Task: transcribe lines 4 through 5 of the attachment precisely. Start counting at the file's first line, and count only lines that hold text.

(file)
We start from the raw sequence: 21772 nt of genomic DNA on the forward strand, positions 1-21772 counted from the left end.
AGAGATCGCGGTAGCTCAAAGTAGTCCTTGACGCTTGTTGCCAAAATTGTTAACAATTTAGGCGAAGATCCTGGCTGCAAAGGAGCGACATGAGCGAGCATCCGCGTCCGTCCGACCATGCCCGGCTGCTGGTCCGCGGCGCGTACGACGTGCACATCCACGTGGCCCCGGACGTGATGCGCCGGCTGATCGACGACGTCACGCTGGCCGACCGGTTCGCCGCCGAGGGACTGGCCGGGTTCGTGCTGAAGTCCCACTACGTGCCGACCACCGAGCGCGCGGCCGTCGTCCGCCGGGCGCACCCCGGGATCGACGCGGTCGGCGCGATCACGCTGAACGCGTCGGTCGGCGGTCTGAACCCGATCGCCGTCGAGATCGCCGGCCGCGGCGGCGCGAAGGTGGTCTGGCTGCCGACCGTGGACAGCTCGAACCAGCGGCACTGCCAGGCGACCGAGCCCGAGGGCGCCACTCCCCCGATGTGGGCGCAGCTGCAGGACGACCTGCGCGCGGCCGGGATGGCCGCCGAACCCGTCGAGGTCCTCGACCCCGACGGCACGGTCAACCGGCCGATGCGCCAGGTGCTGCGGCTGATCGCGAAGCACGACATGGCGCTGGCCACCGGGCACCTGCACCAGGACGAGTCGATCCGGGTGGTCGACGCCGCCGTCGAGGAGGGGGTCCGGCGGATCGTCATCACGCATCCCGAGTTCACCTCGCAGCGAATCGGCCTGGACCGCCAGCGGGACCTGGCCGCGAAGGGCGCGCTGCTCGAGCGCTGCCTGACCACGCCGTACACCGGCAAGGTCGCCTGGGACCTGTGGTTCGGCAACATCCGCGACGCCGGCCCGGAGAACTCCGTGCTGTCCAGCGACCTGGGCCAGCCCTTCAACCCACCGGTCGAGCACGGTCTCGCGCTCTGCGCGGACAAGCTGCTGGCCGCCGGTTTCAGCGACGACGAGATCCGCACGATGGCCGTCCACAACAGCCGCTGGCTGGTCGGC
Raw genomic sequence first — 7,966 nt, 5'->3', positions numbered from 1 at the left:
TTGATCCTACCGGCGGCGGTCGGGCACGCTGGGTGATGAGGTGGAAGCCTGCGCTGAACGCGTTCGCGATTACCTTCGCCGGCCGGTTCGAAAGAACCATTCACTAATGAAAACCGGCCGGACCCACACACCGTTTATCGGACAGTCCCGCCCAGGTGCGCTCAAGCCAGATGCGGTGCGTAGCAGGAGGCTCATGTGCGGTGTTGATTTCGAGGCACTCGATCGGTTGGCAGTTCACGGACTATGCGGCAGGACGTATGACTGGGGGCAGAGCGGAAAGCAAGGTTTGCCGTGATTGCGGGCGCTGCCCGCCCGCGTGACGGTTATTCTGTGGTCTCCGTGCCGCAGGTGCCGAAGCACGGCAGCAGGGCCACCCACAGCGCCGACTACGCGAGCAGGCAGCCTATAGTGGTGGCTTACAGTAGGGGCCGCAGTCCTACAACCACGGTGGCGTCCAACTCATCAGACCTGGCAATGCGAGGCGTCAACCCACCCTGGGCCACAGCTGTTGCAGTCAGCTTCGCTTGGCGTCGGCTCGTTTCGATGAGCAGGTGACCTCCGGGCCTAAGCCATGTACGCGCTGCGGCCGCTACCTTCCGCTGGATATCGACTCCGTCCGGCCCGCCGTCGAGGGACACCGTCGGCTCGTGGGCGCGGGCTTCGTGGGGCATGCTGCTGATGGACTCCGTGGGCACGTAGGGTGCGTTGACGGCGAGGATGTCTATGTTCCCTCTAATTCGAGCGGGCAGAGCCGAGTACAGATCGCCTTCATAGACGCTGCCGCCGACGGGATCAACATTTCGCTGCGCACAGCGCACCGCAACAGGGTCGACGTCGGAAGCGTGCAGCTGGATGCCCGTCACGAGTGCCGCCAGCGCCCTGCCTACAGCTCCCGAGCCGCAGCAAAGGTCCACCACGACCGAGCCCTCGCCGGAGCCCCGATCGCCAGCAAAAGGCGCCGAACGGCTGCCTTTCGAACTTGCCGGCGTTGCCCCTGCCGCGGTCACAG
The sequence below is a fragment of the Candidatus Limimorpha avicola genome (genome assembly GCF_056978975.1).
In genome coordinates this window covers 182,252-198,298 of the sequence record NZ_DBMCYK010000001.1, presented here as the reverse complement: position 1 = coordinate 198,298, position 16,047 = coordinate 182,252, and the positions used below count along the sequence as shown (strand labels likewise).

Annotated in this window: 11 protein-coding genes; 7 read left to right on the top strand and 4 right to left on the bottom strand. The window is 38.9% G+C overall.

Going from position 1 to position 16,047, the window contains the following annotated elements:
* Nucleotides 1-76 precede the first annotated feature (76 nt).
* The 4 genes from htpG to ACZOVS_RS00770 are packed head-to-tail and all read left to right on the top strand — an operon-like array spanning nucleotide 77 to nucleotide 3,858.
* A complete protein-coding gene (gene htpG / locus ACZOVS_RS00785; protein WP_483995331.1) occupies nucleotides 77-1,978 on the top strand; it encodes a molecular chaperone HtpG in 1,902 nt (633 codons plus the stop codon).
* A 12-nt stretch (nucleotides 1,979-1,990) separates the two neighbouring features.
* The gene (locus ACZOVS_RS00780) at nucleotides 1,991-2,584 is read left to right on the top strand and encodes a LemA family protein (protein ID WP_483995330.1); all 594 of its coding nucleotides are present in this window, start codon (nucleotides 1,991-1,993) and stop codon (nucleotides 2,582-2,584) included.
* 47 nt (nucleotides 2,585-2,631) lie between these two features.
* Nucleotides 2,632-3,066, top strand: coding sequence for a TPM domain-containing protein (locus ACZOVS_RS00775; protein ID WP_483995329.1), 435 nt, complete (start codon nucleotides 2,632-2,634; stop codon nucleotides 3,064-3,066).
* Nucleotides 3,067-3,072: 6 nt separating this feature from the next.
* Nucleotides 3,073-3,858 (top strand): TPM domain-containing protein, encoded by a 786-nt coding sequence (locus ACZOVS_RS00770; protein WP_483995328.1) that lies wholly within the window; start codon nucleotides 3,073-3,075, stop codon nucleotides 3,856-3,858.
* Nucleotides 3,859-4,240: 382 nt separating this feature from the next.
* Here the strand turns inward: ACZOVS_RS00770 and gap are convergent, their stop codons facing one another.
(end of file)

TTGATCCTACCGGCGGCGGTCGGGCACGCTGGGTGATGAGGTGGAAGCCTGCGCTGAACGCGTTCGCGATTACCTTCGCCGGCCGGTTCGAAAGAACCATTCACTAATGAAAACCGGCCGGACCCACACACCGTTTATCGGACAGTCCCGCCCAGGTGCGCTCAAGCCAGATGCGGTGCGTAGCAGGAGGCTCATGTGCGGTGTTGATTTCGAGGCACTCGATCGGTTGGCAGTTCACGGACTATGCGGCAGGACGTATGACTGGGGGCAGAGCGGAAAGCAAGGTTTGCCGTGATTGCGGGCGCTGCCCGCCCGCGTGACGGTTATTCTGTGGTCTCCGTGCCGCAGGTGCCGAAGCACGGCAGCAGGGCCACCCACAGCGCCGACTACGCGAGCAGGCAGCCTATAGTGGTGGCTTACAGTAGGGGCCGCAGTCCTACAACCACGGTGGCGTCCAACTCATCAGACCTGGCAATGCGAGGCGTCAACCCACCCTGGGCCACAGCTGTTGCAGTCAGCTTCGCTTGGCGTCGGCTCGTTTCGATGAGCAGGTGACCTCCGGGCCTAAGCCATGTACGCGCTGCGGCCGCTACCTTCCGCTGGATATCGACTCCGTCCGGCCCGCCGTCGAGGGACACCGTCGGCTCGTGGGCGCGGGCTTCGTGGGGCATGCTGCTGATGGACTCCGTGGGCACGTAGGGTGCGTTGACGGCGAGGATGTCTATGTTCCCTCTAATTCGAGCGGGCAGAGCCGAGTACAGATCGCCTTCATAGACGCTGCCGCCGACGGGATCAACATTTCGCTGCGCACAGCGCACCGCAACAGGGTCGACGTCGGAAGCGTGCAGCTGGATGCCCGTCACGAGTGCCGCCAGCGCCCTGCCTACAGCTCCCGAGCCGCAGCAAAGGTCCACCACGACCGAGCCCTCGCCGGAGCCCCGATCGCCAGCAAAAGGCGCCGAACGGCTGCCTTTCGAACTTGCCGGCGTTGCCCCTGCCGCGGTCACAG
The sequence below is a fragment of the Candidatus Limimorpha avicola genome (genome assembly GCF_056978975.1).